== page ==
It means unstructured and difficult-to-maintain source code. In other words, it’s a mess.
It looks like a bowl of spaghetti instead of the beauty that code can (and should) be. The term originated in the 1970s and appeared in a 1988 white paper called “A Spiral Model of Software Development and Enhancement,” which ended up leading to the waterfall method of development and project management. (Waterfall then got replaced by more agile approaches.)
There are lots of potential reasons. Some of the major ones include:
Those are just some of the reasons.
In short: bad communication between developers, lack of expertise, and lack of style rules.
Because your code is messy, it’s hard to work on, and your applications may not run properly for the end-user. You are costing yourself money. Maintenance is expensive. Bugs occur more often. Every upgrade, deployment, and connection with a third-party app becomes more complicated and more expensive. Downtime is longer, user experience is bad, and in general spaghetti code is one of the bigger problems your dev team can be facing.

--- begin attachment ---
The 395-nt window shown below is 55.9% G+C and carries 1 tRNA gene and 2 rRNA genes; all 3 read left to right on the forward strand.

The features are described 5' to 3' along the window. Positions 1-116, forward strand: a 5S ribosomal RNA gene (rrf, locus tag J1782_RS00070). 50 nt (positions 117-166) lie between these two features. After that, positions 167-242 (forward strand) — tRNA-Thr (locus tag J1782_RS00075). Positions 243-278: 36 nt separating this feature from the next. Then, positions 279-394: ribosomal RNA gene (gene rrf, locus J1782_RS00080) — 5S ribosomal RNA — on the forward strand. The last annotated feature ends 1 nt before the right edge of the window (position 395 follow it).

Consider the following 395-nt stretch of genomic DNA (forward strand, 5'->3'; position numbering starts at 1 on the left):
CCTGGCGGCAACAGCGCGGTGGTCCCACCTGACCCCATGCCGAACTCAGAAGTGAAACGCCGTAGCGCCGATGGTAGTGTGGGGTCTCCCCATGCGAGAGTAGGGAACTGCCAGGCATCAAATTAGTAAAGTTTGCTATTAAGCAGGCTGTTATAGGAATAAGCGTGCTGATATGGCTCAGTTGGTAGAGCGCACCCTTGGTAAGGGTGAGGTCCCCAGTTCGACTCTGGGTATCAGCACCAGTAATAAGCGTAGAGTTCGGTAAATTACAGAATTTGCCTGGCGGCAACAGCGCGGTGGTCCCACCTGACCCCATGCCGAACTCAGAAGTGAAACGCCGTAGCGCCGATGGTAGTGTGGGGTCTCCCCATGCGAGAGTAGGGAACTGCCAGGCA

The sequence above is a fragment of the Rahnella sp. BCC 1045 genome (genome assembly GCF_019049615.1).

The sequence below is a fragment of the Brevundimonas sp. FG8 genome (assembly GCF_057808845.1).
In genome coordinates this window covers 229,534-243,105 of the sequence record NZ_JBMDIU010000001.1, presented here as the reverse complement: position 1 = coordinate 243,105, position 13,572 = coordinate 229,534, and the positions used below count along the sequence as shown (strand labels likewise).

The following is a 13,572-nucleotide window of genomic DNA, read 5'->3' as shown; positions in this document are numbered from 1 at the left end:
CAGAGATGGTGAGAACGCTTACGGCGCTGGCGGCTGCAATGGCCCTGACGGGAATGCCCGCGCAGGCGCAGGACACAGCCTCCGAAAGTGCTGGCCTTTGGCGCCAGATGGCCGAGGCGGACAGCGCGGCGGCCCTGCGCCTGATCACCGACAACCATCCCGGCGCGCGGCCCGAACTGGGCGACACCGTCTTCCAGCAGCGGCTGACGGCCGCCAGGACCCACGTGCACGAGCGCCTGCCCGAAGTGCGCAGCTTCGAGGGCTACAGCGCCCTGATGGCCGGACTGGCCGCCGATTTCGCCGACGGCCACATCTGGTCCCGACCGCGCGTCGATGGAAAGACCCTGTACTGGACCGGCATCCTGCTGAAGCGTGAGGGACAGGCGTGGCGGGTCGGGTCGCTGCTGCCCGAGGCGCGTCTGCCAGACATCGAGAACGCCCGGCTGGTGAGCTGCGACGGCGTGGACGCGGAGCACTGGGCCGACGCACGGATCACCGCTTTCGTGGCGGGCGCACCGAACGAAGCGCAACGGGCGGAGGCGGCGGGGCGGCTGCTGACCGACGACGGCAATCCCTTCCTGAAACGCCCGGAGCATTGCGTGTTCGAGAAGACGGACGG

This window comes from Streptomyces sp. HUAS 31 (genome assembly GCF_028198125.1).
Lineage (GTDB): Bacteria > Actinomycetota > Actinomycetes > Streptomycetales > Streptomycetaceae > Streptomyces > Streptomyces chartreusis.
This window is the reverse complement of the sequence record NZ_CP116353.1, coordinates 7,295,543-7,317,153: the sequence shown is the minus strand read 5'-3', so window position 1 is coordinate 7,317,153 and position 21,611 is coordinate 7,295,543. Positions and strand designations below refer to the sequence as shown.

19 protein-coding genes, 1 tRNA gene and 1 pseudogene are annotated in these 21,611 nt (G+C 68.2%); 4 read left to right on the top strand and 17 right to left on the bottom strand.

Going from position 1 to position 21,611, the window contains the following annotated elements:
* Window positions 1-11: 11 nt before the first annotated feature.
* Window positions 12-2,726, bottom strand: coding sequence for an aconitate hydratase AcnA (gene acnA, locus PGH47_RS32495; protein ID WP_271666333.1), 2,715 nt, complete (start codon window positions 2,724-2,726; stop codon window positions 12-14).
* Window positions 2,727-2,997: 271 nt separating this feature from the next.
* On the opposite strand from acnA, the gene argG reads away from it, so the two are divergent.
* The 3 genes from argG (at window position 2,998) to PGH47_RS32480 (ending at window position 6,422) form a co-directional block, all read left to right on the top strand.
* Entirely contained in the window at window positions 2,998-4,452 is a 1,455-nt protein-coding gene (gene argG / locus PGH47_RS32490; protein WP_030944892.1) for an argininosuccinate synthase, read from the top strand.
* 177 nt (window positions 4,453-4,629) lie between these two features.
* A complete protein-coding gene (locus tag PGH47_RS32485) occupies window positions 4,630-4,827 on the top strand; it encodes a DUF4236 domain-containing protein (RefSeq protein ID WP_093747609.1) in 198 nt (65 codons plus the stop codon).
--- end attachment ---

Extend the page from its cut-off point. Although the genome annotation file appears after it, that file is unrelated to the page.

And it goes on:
We have talked a bit before about moving from legacy applications to more modern, cost-efficient applications. That is part of solving spaghetti code.
Heck, think about how you can eat spaghetti. If you twirl it on the fork, you need to (a) know how to do that and (b) be patient, as well as have the right tools (the fork, in that case). It’s the same with software development. You need knowledge (devs), you need to be patient, and you need tools (programs).
You could also cut the spaghetti into smaller pieces. That’s similar to a shift to microservices implementation.
We come in as an extension of your overall team and take audit of where everything stands with projects and your coding. If we need to work with the internal team to fix the spaghetti code, we will; it is one of the first things we will do. Bad architecture and code framework can doom the rest of a project down the line, so we will fix this for you if it’s a current problem. Our developers are some of the best in the world at this.
Any questions? Let us know. And for a guide to picking the right software development outsourcing partner: